The Springboks have to develop a killer instinct before the World Cup, writes CRAIG LEWIS.
We’ve already seen this script and watched the movie, but something has to change if we don’t want to witness another unhappy ending in England later this year.
For the second year running, the Wallabies punished the Boks for failing to close out a game that was there for the taking.
Playing in Perth last year, the Boks led 23-14 with 15 minutes left to play before succumbing to a late Wallabies onslaught and a last-minute try. Sound familiar?
On that occasion, a late Morné Steyn horror show and a contentious yellow card to Bryan Habana were identified as factors that cost the Boks victory.
This past Saturday, a 50-50 TMO decision, pre-determined substitutions, injuries and inexperience could be rolled out as justifiable excuses.
Sooner rather than later, though, the Boks need to acknowledge and accept certain shortcomings that will continue to come back to haunt them unless they are addressed and overcome.
For 50 minutes on Saturday, the Boks played with ambition and confidence, and they were thoroughly deserving of their 20-7 lead when talented youngster Jesse Kriel scored a scintillating solo try early in the second half. And yet instead of the Boks going for the jugular and suffocating whatever life was left in the wilting Wallabies, there was a clear sense that an attitude of protecting the lead trumped any sort of killer instinct.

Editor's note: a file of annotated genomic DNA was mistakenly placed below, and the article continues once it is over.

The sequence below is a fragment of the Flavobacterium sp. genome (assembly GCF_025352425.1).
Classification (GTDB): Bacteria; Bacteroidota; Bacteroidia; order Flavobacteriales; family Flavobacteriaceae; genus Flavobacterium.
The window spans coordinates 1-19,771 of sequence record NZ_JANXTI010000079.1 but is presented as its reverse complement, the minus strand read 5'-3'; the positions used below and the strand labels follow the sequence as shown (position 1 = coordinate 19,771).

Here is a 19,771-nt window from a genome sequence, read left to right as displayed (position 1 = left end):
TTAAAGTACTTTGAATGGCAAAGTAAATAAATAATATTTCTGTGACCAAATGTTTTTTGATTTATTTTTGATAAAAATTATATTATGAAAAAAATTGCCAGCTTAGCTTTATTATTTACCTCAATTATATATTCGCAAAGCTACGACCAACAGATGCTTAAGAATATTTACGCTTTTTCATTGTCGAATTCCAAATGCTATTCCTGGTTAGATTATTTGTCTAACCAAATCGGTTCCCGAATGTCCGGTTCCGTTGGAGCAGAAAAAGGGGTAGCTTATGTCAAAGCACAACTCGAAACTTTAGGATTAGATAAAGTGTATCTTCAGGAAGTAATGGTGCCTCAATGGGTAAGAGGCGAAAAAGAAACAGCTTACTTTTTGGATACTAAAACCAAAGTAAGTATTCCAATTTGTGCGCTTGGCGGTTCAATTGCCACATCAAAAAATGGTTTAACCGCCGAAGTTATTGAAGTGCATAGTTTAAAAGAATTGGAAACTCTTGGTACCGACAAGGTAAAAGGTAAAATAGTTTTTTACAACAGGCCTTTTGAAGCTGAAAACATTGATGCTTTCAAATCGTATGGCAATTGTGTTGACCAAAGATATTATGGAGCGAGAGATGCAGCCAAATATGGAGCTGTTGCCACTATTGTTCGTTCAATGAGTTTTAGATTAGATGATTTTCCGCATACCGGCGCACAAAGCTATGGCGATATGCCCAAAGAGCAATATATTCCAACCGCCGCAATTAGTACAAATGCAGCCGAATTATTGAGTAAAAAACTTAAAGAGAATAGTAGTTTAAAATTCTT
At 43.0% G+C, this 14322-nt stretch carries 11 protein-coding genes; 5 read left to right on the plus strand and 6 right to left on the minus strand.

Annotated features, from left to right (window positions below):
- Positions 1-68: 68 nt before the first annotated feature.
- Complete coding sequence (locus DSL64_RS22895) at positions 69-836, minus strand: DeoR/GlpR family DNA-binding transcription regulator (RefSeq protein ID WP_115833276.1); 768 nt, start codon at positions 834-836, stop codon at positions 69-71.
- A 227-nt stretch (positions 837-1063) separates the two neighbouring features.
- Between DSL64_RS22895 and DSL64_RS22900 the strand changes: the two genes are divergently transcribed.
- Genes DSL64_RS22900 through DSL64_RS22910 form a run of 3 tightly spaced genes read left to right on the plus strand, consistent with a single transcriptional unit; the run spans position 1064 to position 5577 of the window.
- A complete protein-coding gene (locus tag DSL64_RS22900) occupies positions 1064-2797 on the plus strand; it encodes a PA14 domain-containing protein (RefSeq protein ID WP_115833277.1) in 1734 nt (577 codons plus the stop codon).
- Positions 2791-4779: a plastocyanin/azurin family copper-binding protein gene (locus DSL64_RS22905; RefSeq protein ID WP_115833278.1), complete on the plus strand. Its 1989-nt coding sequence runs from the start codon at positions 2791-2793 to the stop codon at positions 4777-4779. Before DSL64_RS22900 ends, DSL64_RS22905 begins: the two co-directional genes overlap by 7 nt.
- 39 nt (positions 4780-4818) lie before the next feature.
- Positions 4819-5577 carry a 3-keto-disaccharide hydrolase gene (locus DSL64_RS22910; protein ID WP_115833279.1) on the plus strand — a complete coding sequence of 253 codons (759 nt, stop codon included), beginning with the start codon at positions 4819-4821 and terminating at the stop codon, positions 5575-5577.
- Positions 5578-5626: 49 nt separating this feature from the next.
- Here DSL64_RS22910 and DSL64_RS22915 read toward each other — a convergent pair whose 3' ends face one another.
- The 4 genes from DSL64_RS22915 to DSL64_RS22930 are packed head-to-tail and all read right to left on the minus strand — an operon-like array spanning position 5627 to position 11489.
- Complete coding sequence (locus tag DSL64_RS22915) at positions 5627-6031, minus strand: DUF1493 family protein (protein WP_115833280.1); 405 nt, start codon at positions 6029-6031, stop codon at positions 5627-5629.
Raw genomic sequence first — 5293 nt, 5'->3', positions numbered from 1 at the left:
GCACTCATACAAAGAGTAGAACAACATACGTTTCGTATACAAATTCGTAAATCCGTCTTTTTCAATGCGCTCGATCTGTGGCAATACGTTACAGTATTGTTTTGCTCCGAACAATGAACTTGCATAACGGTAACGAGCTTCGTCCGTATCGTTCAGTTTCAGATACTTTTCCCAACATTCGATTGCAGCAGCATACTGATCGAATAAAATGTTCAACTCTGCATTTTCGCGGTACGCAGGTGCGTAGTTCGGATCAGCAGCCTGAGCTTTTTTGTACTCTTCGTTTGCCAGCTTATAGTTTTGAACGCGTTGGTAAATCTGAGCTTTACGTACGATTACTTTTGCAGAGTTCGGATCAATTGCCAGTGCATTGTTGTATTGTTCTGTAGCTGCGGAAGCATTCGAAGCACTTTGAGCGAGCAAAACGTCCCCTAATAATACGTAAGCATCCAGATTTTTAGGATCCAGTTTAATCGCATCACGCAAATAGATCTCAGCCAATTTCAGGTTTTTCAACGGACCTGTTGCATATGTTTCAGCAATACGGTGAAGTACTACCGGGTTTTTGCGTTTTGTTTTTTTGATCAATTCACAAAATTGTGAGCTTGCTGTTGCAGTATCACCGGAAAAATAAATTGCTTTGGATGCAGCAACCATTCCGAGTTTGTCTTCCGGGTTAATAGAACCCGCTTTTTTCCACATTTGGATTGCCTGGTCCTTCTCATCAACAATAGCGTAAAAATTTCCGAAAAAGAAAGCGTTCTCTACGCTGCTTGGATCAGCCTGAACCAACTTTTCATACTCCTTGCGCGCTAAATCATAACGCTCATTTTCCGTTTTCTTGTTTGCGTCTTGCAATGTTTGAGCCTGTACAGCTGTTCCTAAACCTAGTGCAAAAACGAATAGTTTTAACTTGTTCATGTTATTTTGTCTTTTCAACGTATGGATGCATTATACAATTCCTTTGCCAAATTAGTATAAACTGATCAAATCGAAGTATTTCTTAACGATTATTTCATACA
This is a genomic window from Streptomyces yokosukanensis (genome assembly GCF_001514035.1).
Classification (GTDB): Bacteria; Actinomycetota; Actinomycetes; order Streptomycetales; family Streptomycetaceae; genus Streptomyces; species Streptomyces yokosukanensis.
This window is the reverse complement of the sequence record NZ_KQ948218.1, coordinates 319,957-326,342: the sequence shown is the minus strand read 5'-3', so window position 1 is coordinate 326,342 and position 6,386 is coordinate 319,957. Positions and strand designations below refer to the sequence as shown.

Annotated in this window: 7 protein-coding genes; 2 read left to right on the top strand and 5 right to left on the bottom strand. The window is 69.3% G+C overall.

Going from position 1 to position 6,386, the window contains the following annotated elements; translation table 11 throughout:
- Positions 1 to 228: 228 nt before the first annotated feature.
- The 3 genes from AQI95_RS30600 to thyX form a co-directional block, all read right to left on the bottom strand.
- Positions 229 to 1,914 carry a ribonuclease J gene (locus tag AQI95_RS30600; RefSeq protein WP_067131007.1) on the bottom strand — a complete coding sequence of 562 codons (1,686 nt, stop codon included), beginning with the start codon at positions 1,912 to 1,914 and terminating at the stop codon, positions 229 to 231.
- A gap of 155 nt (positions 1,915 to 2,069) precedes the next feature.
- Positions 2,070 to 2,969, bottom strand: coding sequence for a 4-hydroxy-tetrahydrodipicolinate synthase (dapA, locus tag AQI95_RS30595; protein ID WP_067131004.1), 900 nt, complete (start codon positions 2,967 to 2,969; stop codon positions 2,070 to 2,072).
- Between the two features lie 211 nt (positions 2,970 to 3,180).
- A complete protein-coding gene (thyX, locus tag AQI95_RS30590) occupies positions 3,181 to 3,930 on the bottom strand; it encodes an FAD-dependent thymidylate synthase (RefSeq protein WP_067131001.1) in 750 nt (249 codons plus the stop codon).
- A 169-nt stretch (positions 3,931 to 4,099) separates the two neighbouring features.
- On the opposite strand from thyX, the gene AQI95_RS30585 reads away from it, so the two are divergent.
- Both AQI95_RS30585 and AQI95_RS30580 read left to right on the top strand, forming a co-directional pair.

As former Bok coach Nick Mallett pointed out after the game, a lesson has to be learned from the dangers of looking to run down the clock. By trying to keep the ball among the forwards for the final minute of play, referee Nigel Owens almost immediately found reason to ping the Boks for sealing off the ball, an indiscretion that northern hemisphere referees are particularly fastidious about monitoring.
Some of the Boks’ inexperience was also shown up as they continued to persist with their common contestable kick-exit strategy, despite the fact that Israel Folau – a fullback who boasts the best aerial skills in the game – continued to secure virtually every high ball sent in his direction.
Folau collected 11 kicks, and topped the rankings for carries (23), metres run (108) and defenders beaten (10).
Also according to the Vodacom Rugby App, the Wallabies ran 508m to the 355 of the Boks, while they completed more than double the amount of passes.
The Wallabies had 152 carries to the Boks’ 97, beat 26 defenders compared to 17, while dominating the territory and possession stats.
The fact the Boks were forced to make nearly 200 tackles also indicates how they failed to protect and appreciate possession, particularly during the decisive latter stages of the Test.
It tells the story of a team that failed to keep playing despite having been on the verge of victory for most of the second half.
Photo: Cameron Spencer/Getty Images